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Barking dogs alert South Florida homeowner to 480-pound alligator in backyard

'This is the time of year when we tell everyone to be aware of your surroundings,' trapper Todd Hardwick says
Posted at 11:38 AM, Apr 10, 2024

MIAMI-DADE COUNTY, Fla. — Barking dogs alerted a South Florida homeowner to an unwelcome intruder in his backyard.

Tim Nguyen told WFOR his dogs started barking at an 11-foot-long, 480-pound alligator in the backyard of his farm.

"I heard my dogs barking a lot," he said. "I went to see what was going on, why they were barking a lot. An alligator was over there. I was just so nervous. I called 911 right away."

Along with Miami-Dade police, veteran trapper Todd Hardwick of Pesky Critters responded to the farm located at Southwest 227th Avenue and 233rd Street.

Tim Nguyen found the alligator on his farm in southwest Miami-Dade County.
Tim Nguyen found the alligator on his farm in southwest Miami-Dade County.

"This is typical for this time of year," Hardwick said. "This is a male alligator a little over 11 feet. He got out of a canal last night."

It took a team to place the alligator into Hardwick's pickup truck to remove it from the property.

This was just one of the 1.3 million alligators that call Florida home.

"This is the time when they are moving around," Hardwick said. "Their metabolism is increasing with the warmer weather and longer days of daylight. More importantly, this is breeding season, so these male gators are looking for female gators. They're also fighting other male gators to get them out of their territory."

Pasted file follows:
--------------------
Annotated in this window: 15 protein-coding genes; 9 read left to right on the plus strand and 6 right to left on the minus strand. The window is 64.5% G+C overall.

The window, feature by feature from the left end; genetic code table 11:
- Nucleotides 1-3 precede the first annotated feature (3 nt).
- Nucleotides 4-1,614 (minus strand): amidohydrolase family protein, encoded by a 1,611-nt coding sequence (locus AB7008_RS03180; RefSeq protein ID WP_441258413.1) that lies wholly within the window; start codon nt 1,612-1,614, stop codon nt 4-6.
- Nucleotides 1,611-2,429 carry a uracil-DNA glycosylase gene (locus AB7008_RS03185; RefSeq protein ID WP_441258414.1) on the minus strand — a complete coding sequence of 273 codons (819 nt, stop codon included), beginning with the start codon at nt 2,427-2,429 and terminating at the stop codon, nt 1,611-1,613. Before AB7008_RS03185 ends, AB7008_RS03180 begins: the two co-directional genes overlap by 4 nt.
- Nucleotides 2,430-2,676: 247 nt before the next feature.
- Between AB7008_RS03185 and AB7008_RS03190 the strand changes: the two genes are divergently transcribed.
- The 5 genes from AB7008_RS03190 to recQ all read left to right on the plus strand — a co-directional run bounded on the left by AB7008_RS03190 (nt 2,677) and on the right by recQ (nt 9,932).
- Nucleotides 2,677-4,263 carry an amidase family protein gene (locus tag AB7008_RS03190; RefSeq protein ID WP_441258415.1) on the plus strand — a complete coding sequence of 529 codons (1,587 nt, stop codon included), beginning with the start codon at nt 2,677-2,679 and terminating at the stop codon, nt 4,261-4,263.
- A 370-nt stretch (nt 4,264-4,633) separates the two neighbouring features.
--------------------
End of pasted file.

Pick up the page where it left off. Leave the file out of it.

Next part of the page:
Todd Hardwick of Pesky Critters explains to WFOR reporter Peter D'Oench about what residents should do if they encounter an alligator on their property.
Todd Hardwick of Pesky Critters explains to WFOR reporter Peter D'Oench about what residents should do if they encounter an alligator on their property.

If you see an alligator give it some space.

"Alligators normally are afraid of people, and they will stay away from us," Hardwick said. "That changes when they get out of water and they walk because they know when they are out of water. They are out of their element and they are more dangerous because they are vulnerable. They know they got a problem, they're not in the water and can't get away."

Hardwick had some advice for Florida residents to avoid disturbing the reptiles.

"This is the time of year when we tell everyone to be aware of your surroundings," Hardwick said. "Any body of water can and will contain an alligator in Florida at some time."

Hardwick said the alligator removed from the farm would not be released back into the wild because it would most likely return to the area.

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Nearly 8-foot alligator invades Florida woman's home

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